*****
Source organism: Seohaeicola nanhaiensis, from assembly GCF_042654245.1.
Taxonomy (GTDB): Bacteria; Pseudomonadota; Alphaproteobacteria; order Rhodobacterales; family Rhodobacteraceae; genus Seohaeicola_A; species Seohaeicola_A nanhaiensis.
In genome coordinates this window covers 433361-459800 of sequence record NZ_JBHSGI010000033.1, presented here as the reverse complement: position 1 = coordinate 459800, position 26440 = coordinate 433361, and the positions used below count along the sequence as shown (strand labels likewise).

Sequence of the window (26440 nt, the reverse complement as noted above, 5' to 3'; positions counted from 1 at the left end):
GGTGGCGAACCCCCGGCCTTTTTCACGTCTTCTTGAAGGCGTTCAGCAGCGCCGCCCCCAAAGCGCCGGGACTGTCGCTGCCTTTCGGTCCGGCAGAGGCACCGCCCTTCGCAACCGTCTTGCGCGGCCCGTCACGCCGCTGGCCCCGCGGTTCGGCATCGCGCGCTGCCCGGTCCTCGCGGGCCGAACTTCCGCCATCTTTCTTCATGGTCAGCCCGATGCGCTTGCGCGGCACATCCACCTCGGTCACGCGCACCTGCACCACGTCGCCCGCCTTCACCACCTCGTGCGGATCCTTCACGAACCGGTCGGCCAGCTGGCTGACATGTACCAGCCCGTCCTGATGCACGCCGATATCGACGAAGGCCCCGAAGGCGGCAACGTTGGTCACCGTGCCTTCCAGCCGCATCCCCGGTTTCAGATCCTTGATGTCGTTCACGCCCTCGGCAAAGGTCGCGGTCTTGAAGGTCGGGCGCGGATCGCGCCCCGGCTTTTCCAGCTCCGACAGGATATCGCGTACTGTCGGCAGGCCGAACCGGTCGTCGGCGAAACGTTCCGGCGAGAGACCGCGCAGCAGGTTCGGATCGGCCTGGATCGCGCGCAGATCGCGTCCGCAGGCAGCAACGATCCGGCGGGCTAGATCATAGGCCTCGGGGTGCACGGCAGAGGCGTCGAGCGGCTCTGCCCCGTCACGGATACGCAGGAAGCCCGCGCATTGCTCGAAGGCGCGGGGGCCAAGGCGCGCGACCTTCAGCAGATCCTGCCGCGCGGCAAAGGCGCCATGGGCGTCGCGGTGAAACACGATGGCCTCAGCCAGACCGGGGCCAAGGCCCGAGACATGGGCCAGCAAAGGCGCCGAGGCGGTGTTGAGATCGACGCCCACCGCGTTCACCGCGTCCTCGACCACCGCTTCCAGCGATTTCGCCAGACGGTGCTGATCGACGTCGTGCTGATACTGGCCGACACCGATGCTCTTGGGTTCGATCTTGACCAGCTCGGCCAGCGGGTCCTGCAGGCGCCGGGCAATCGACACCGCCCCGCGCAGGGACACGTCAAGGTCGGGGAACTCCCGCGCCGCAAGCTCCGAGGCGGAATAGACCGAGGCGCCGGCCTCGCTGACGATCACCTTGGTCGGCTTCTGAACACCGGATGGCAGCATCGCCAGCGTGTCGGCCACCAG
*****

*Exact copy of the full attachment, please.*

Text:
Source organism: Seohaeicola nanhaiensis, from assembly GCF_042654245.1.
Taxonomy (GTDB): Bacteria; Pseudomonadota; Alphaproteobacteria; order Rhodobacterales; family Rhodobacteraceae; genus Seohaeicola_A; species Seohaeicola_A nanhaiensis.
In genome coordinates this window covers 433361-459800 of sequence record NZ_JBHSGI010000033.1, presented here as the reverse complement: position 1 = coordinate 459800, position 26440 = coordinate 433361, and the positions used below count along the sequence as shown (strand labels likewise).

Sequence of the window (26440 nt, the reverse complement as noted above, 5' to 3'; positions counted from 1 at the left end):
GGTGGCGAACCCCCGGCCTTTTTCACGTCTTCTTGAAGGCGTTCAGCAGCGCCGCCCCCAAAGCGCCGGGACTGTCGCTGCCTTTCGGTCCGGCAGAGGCACCGCCCTTCGCAACCGTCTTGCGCGGCCCGTCACGCCGCTGGCCCCGCGGTTCGGCATCGCGCGCTGCCCGGTCCTCGCGGGCCGAACTTCCGCCATCTTTCTTCATGGTCAGCCCGATGCGCTTGCGCGGCACATCCACCTCGGTCACGCGCACCTGCACCACGTCGCCCGCCTTCACCACCTCGTGCGGATCCTTCACGAACCGGTCGGCCAGCTGGCTGACATGTACCAGCCCGTCCTGATGCACGCCGATATCGACGAAGGCCCCGAAGGCGGCAACGTTGGTCACCGTGCCTTCCAGCCGCATCCCCGGTTTCAGATCCTTGATGTCGTTCACGCCCTCGGCAAAGGTCGCGGTCTTGAAGGTCGGGCGCGGATCGCGCCCCGGCTTTTCCAGCTCCGACAGGATATCGCGTACTGTCGGCAGGCCGAACCGGTCGTCGGCGAAACGTTCCGGCGAGAGACCGCGCAGCAGGTTCGGATCGGCCTGGATCGCGCGCAGATCGCGTCCGCAGGCAGCAACGATCCGGCGGGCTAGATCATAGGCCTCGGGGTGCACGGCAGAGGCGTCGAGCGGCTCTGCCCCGTCACGGATACGCAGGAAGCCCGCGCATTGCTCGAAGGCGCGGGGGCCAAGGCGCGCGACCTTCAGCAGATCCTGCCGCGCGGCAAAGGCGCCATGGGCGTCGCGGTGAAACACGATGGCCTCAGCCAGACCGGGGCCAAGGCCCGAGACATGGGCCAGCAAAGGCGCCGAGGCGGTGTTGAGATCGACGCCCACCGCGTTCACCGCGTCCTCGACCACCGCTTCCAGCGATTTCGCCAGACGGTGCTGATCGACGTCGTGCTGATACTGGCCGACACCGATGCTCTTGGGTTCGATCTTGACCAGCTCGGCCAGCGGGTCCTGCAGGCGCCGGGCAATCGACACCGCCCCGCGCAGGGACACGTCAAGGTCGGGGAACTCCCGCGCCGCAAGCTCCGAGGCGGAATAGACCGAGGCGCCGGCCTCGCTGACGATCACCTTGGTCGGCTTCTGAACACCGGATGGCAGCATCGCCAGCGTGTCGGCCACCAG